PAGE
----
Wilde on Wilde
Starring Rick Stanley
Mad Cow Theater, Orlando, FL
Carl F Gauze
There are two sides to being a world class smarty pants like Oscar Wilde. When everything’s going your way, it’s easy being a supercilious ass, making profound pronunciations about wallpaper and the state of art criticism in Ancient Greece. But when you’re down on your luck and doing a spell in the old Crossbar Hilton, you really better have something profound to say, because not many people will be paying attention. This Oscar Wilde does both.
Complied from letters and writings, this two act, one man play abstracts Wilde’s career. Is he the witty bon vivant, master of the sound bite and the first person who was famous mostly for being famous? Or is he the tortured soul now living out the Byronic fantasy of a great personal tragedy that isn’t nearly as much fun as he first thought it would be? The first act explores the smug poseur Wilde, in a slightly disjoint commentary on his American tour, interior decoration, and the perilous state of truth and beauty. Set on the lecture stage in Chicago, one is not quite sure if Wilde is a genius or a fool, and the possibility that he is both crosses one’s mind more than once.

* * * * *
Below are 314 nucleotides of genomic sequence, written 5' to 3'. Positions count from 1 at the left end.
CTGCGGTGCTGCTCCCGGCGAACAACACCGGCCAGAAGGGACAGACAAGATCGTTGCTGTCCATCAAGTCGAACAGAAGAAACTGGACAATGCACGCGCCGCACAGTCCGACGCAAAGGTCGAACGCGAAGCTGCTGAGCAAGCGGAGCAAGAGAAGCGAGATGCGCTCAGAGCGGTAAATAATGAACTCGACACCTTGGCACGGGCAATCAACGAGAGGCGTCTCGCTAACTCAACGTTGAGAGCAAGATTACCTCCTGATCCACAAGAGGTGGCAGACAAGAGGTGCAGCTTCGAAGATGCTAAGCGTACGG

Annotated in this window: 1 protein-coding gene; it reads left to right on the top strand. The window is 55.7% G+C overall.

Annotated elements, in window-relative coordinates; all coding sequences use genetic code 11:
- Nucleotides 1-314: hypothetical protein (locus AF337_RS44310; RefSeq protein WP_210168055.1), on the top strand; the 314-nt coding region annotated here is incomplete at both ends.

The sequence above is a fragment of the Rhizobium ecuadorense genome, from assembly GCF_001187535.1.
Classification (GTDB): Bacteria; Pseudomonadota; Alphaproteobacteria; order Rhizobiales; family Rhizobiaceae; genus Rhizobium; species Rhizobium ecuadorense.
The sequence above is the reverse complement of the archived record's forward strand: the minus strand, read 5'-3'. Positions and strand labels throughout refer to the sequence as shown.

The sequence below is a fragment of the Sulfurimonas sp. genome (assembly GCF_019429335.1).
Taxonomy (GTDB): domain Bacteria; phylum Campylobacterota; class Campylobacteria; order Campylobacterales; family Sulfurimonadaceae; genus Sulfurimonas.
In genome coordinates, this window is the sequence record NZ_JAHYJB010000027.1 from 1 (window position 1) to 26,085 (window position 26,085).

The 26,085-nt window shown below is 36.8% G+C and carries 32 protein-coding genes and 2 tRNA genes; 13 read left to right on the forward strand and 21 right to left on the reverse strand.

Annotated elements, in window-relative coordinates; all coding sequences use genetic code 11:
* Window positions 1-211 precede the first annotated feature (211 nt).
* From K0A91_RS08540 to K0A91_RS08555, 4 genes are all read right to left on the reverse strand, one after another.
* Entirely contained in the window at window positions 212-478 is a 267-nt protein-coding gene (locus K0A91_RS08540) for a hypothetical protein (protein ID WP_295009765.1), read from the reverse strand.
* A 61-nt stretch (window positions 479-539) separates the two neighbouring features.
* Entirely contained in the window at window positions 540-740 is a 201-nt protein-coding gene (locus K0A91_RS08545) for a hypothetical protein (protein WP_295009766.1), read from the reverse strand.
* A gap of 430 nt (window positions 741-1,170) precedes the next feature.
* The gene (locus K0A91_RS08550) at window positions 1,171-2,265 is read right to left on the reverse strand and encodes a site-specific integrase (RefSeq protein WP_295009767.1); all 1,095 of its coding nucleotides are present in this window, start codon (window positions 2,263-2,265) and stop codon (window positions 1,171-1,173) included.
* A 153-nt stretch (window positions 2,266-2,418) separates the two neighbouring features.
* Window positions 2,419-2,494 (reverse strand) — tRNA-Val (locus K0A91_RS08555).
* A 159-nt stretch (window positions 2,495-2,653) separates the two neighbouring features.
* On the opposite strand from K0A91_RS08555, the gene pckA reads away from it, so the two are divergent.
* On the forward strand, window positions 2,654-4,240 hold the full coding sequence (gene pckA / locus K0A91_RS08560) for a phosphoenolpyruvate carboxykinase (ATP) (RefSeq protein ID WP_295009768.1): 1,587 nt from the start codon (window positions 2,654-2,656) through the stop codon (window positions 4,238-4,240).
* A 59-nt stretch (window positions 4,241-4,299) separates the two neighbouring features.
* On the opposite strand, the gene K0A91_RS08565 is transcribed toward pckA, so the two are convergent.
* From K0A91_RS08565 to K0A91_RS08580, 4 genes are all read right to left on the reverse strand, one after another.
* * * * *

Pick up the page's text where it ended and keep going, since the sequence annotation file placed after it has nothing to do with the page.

In the second act, Wilde reads a letter he wrote from jail to his ex-lover, Lord Alfred Douglas. This abandoned Wilde, reduced to self recrimination and fulminating against the injustice of his position, is the more compelling character. Stanley gives the second Wilde fire and sympathy, a man defeated not just by hubris but by a wanton pursuit of pleasure and just plain bad judgment. There are good times and there are bad times, and while our dear Oscar prefers the good, he’s much more interesting during the bad.